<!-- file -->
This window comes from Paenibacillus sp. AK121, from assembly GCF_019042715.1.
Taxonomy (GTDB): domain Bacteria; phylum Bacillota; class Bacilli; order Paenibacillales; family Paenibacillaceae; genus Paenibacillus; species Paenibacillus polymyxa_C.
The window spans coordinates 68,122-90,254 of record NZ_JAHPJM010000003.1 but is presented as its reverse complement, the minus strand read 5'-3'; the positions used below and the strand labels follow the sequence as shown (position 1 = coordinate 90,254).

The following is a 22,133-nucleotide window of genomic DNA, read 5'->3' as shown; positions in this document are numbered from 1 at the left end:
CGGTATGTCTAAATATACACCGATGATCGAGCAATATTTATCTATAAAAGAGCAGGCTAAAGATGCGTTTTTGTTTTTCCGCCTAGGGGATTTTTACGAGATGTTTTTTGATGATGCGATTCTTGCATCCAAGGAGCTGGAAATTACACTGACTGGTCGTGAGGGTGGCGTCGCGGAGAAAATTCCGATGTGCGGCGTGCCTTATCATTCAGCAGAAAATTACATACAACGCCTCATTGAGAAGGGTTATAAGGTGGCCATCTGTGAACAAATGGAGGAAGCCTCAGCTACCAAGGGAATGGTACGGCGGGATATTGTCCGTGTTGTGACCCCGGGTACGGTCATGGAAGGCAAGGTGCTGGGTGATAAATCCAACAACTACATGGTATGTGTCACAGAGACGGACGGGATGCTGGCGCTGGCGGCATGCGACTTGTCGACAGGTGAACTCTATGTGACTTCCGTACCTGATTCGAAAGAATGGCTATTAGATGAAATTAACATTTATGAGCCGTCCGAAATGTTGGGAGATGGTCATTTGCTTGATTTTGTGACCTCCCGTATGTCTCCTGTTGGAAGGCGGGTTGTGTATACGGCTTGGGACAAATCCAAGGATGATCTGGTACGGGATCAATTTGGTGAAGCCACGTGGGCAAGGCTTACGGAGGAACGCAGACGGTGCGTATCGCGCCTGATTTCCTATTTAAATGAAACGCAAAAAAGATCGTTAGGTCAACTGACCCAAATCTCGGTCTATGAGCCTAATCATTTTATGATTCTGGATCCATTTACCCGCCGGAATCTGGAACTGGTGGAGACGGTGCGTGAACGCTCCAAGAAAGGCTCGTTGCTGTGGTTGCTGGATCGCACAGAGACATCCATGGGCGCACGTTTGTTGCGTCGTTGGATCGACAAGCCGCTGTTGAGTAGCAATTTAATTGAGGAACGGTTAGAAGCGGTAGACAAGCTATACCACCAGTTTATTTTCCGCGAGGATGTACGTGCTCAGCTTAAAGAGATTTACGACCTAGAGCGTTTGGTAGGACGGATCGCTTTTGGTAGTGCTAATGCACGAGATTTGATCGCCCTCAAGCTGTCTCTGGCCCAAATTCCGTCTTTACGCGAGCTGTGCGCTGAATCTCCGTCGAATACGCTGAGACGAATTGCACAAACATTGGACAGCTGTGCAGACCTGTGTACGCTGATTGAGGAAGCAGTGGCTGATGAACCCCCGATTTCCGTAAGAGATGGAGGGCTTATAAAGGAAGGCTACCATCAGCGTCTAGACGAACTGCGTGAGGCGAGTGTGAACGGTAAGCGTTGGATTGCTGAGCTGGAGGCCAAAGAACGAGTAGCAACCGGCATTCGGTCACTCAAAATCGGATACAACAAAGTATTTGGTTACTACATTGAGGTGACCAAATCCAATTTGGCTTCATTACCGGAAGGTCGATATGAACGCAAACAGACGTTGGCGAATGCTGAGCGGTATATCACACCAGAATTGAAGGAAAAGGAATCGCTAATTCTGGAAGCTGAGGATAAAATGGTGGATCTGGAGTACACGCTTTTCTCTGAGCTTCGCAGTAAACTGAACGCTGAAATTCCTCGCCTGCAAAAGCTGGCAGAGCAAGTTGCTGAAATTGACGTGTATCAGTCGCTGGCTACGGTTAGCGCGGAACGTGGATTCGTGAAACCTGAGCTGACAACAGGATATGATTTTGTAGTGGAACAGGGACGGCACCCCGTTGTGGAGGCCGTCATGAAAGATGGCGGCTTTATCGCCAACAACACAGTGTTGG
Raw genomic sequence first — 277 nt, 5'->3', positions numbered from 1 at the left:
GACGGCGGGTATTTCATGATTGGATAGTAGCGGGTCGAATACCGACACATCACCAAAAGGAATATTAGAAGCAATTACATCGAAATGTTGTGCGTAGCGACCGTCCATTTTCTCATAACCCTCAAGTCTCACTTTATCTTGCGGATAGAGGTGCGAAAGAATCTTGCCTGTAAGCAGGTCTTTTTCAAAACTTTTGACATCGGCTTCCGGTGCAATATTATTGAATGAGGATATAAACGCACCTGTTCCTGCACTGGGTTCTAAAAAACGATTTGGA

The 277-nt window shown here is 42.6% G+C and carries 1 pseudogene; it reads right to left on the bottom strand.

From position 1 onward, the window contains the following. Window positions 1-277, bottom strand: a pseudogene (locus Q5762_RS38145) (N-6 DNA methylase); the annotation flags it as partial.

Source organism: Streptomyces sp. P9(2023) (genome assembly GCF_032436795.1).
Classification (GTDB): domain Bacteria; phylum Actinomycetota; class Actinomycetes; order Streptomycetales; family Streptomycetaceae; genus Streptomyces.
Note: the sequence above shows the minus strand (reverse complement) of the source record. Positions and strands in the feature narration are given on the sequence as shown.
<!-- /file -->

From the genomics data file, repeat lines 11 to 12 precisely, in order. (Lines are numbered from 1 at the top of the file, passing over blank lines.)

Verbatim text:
Classification (GTDB): domain Bacteria; phylum Actinomycetota; class Actinomycetes; order Streptomycetales; family Streptomycetaceae; genus Streptomyces.
Note: the sequence above shows the minus strand (reverse complement) of the source record. Positions and strands in the feature narration are given on the sequence as shown.